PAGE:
The Tribunal considered that each of these matters amounted to professional misconduct, clearly falling well below the standard to be expected of a competent and reputable solicitor, that could only be described as serious and reprehensible.
With regard to the issue of compensation, It was clear from the evidence of the secondary complainer, and the admission of the respondent, that she had been caused considerable distress by the respondent’s misconduct. In all of these circumstances, the Tribunal considered that the appropriate amount of compensation to be awarded to the secondary complainer was £1,500.
Roy William Andrew Miller
A complaint was made by the Council of the Law Society of Scotland against Roy William Andrew Miller, solicitor, Glasgow. The Tribunal found the respondent guilty of professional misconduct in respect of his failure to settle an account dated 14 March 2013 in the sum of £3,616.09 and failure to respond to reminders despite having received reimbursement of that amount from the Scottish Legal Aid Board, his defending court proceedings raised against him in respect of the aforementioned outstanding account without any statable defence, his misleading the reporter in relation to her outstanding account during the course of telephone calls, and his failure or delay in responding to correspondence and statutory notices from the Society.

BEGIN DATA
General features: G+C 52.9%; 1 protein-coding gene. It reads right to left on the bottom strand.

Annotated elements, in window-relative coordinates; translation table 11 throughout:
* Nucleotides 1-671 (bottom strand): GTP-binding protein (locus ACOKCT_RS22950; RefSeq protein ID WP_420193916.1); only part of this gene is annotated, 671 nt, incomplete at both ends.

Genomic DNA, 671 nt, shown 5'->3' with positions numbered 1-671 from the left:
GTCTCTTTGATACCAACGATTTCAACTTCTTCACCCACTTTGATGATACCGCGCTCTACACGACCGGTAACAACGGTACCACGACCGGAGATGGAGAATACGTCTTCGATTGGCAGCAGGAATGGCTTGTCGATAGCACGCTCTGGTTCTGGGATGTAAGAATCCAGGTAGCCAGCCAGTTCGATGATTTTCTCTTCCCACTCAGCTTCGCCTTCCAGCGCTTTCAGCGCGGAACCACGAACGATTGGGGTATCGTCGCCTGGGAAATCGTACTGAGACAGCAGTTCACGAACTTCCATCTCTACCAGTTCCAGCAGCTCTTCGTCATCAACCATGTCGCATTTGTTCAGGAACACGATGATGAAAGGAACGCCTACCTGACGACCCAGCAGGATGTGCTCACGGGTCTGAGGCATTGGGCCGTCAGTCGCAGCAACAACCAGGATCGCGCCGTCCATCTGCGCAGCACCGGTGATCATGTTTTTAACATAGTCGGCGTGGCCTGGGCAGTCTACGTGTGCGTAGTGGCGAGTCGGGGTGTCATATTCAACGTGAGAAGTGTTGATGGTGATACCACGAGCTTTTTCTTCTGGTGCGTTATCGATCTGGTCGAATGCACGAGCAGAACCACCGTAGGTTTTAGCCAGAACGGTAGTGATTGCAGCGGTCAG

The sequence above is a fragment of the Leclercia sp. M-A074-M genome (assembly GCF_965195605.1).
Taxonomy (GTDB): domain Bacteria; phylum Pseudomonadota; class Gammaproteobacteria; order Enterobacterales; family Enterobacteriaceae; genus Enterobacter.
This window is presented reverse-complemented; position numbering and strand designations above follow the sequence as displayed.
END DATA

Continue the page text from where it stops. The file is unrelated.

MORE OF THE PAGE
The Tribunal had no hesitation in finding the respondent guilty of professional misconduct. Solicitors must be trustworthy and act honestly at all times so that their personal integrity is beyond question. It is extremely damaging to the reputation of the legal profession if solicitors provide misleading information. Solicitors instructing reports are liable to pay the fees and the reporter in this case was acting in terms of an interlocutor from a court. The Tribunal was also extremely concerned to note that when the respondent was before the Tribunal in respect of previous findings on 27 September 2012, he advised the Tribunal that he had taken steps to make sure that nothing similar happened again. The findings in the previous case were analogous and showed a pattern of behaviour of not dealing with things properly and failing to respond. The Tribunal considered that there was a real risk that if the respondent continued as a sole practitioner, something similar would happen again.